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The Lost Art of Listening, Part 5: The Case for Nostalgia



Here’s my great confession: If you were to look in my musical library and scroll through the albums, artists, and playlists I’ve curated over the years, it’s likely you would think I’ve listened to really terrible music.


I was recently nominated to participate in the 10 Days of Influential Albums on Facebook. As the game goes, we were to share with “no explanations, no reviews, only covers.” Not one to play by arbitrary rules set on something as silly as social media, I offered brief explanations and reviews—but this was no small feat. As I suspected, this activity was fraught with insecurity while I asked myself why particular albums influenced me. In fact, I even retracted my Day 1 choice around Day 7 because I was so ashamed of my choice. I just couldn’t handle the pressure!


The weight I felt of having to explain the quilt of my musical taste was great—as I’m no musicologist, how is this even possible? What if these albums aren’t considered “cool?” What if others will think of me as a lesser connoisseur of the musical art form? I had seen older generations share their lists: The Beatles, Simon & Garfunkel, Joni Mitchell.


My ten albums seemed like molehills next to the Denali that were others’ choices. But while they didn’t change the course of musical history, they’re my musical history.


The two most recent blogs in this series, brilliantly written by Jennifer Trafton and Drew Miller, dance around the subject of nostalgia. Jennifer remembers listening to Amy Grant on cassette, hanging onto every word. Drew longs for the days of the iPod click wheel as a listening tool—both remembering when music consumption was new to our understanding of the world and we had begun our romance with it. Through the years, I’ve harbored deep insecurity and embarrassment about the artists and albums I’ve chosen to take up space in my heart, but I’ve come to realize that I can’t change anything about the experiences that led me to these pieces of art. And to think that we have ultimate and complete control over our musical tastes is a fallacy.


Having not grown up in a musical family, the experience I had in musical feasting was tied to the things that heightened my awareness of the world around me. Early on, this meant the tunes in the musicals I was in, or the songs we sang on the playground (for generational context: my first CDs were Hanson’s Middle of Nowhere and the Titanic soundtrack—and buddy, did we sing them on the monkeybars!). Later, my musical taste was informed by things like concerts and sleepovers, mostly done in the confines of an evangelical church setting. The early 2000s was the height of the marriage between small town America’s youth groups and music label marketing departments. We were the street teams for these “major label” musicians, and the employees at the label depended on us at a time when digital consumption was devouring their budgets.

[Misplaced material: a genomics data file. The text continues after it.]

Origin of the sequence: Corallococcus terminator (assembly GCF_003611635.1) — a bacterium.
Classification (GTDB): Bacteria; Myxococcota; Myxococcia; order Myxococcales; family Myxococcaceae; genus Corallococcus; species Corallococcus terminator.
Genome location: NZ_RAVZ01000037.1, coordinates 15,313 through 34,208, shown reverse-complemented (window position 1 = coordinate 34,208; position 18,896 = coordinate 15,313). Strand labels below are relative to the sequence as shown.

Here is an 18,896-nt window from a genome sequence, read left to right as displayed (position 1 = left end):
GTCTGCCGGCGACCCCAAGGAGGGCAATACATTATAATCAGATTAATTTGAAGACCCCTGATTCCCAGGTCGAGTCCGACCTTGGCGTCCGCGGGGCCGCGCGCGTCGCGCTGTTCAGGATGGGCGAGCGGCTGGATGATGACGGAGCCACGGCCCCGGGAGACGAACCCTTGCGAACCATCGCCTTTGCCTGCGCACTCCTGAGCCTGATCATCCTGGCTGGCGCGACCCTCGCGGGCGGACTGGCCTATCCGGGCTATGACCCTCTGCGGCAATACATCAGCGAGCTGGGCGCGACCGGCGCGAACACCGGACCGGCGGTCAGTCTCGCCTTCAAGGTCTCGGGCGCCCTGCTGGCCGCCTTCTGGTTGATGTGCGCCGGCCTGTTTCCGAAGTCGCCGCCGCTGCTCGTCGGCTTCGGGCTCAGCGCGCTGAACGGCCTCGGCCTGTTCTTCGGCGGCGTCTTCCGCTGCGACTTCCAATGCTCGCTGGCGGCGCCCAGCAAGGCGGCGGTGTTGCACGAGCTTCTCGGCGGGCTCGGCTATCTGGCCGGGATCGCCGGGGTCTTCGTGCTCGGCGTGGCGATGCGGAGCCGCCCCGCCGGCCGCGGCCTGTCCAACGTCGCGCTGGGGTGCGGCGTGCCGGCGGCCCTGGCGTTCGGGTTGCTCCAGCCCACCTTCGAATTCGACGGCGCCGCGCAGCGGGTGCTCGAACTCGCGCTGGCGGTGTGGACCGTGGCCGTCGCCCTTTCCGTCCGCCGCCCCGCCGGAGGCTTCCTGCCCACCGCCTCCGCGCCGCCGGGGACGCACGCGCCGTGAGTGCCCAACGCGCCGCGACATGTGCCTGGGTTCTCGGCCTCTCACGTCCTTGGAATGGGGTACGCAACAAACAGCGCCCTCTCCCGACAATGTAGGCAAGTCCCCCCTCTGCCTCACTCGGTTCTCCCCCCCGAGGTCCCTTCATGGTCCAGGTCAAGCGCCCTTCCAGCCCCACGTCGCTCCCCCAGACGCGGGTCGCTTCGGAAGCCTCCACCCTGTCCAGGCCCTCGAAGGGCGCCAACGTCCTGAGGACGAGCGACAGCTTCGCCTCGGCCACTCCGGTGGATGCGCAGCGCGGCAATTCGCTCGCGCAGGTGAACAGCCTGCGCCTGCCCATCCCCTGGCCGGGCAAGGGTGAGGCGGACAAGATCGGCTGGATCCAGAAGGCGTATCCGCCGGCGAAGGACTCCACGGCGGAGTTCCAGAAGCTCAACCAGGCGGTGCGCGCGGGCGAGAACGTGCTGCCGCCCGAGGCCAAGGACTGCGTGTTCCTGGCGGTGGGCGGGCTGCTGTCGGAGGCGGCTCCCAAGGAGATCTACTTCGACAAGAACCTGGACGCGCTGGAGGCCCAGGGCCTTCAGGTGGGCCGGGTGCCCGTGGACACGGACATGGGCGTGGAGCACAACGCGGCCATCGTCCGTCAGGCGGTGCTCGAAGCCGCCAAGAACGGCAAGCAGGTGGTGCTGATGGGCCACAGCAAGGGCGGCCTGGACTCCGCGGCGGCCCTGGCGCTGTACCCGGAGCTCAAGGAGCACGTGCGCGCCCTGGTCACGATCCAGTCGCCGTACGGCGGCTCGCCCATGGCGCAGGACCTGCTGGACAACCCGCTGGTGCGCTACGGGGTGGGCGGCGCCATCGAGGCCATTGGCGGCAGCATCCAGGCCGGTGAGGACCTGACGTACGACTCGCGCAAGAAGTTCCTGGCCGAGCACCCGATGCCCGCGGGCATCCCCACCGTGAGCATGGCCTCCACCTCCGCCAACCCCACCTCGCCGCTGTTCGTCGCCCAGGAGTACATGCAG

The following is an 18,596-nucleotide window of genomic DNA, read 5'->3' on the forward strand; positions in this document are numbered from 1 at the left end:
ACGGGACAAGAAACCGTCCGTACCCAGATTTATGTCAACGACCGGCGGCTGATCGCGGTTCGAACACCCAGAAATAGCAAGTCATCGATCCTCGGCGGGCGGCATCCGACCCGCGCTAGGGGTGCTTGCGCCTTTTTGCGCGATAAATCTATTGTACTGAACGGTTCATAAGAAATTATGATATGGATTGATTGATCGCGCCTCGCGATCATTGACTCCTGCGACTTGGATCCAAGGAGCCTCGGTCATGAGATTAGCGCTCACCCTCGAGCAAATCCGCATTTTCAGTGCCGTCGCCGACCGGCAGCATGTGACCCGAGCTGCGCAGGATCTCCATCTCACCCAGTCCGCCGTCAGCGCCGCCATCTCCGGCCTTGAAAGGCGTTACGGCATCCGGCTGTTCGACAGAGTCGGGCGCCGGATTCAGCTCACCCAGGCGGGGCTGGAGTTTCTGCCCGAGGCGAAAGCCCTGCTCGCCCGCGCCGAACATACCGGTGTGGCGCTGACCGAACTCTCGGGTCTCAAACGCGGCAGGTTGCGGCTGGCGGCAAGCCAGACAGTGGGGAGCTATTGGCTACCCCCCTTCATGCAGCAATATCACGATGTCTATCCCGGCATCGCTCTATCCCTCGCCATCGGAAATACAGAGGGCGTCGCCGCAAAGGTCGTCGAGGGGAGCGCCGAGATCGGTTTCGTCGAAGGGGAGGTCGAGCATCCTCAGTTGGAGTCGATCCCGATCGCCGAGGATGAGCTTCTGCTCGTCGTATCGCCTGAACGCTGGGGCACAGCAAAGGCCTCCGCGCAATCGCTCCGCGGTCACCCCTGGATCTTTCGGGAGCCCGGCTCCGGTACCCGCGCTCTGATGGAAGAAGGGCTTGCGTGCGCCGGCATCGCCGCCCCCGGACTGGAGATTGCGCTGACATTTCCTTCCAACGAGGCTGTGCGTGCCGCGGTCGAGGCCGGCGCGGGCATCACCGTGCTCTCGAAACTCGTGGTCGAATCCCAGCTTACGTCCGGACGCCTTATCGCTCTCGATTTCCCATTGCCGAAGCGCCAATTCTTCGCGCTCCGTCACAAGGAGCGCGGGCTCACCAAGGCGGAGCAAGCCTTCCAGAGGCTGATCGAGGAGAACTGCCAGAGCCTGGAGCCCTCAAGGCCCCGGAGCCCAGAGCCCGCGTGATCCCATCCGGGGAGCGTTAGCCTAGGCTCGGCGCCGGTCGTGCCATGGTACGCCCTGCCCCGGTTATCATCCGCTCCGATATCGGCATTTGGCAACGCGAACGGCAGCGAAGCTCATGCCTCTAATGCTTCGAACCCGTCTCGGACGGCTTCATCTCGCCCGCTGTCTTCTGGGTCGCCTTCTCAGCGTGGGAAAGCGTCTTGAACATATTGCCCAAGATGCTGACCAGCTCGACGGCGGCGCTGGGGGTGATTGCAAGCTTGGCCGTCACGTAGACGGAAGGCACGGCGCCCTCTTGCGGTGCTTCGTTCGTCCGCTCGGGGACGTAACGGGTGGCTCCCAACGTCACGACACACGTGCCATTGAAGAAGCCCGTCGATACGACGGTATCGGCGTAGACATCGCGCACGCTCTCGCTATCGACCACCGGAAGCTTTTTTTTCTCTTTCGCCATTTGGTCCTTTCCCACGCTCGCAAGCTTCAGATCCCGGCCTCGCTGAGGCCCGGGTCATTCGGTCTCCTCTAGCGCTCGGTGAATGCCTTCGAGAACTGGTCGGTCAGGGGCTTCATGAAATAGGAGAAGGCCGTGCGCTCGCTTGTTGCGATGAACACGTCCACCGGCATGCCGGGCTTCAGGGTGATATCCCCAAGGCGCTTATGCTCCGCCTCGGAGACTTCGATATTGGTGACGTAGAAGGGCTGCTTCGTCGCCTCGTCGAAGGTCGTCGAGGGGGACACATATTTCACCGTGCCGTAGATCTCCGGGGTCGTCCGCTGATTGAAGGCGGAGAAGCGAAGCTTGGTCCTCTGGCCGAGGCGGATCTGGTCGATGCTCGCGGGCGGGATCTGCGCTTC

To think that we have ultimate and complete control over our musical tastes is a fallacy. Leslie E. Thompson

Music was integral to our youth group gatherings, but it was a Contemporary Christian radio-fed experience (save the bands we found on fringe stages at music festivals like Underoath, Project 86 and Norma Jean). It was heavily censored, largely uninformed about musical prowess, and riddled with guilt. In fact, each year our youth group did what was called a “Sin Burn.” We were invited to bring items that reminded us of our sin, things that kept us from following God, and publicly burn them in a barrel.


Remember in Arrested Development when George Michael went to a “CD Burning” party? It was exactly that. In his talk the week before, our pastor always reminded us of the kid who brought his entire CD collection, filled with albums by Korn and Limp Bizkit, and tossed it into the flames (I’m sure he went on to say the kid started listening to bands like Skillet and his life became much holier). We were being taught that unless it was approved by our youth group, it was wrong. To hear this message during formative years of artistic discovery and understanding meant we cut off ties to things that may have given us a deeper, richer, more profound understanding of music and its beauty. If we consider the music we listen to as a companion, I was being taught to make friends selectively and with reservation.


Then there was the question of where to obtain the music once we found it. My generation was caught in a windstorm of confusion with newly available digital avenues, both legal and illegal. Those of us who still had dial-up internet were left buying CDs at garage sales or waiting until Christmas when Santa made his rounds. Pepsi bottle caps sometimes provided us with free iTunes downloads, and the occasional iTunes gift card gave us resources to download the songs we had been wanting to put on our iPods—usually radio singles or individual songs we heard from a friend. These restraints did little to support healthy listening habits. Pair this with an early indoctrination of selective music listening, and my skills in collecting great music were stunted.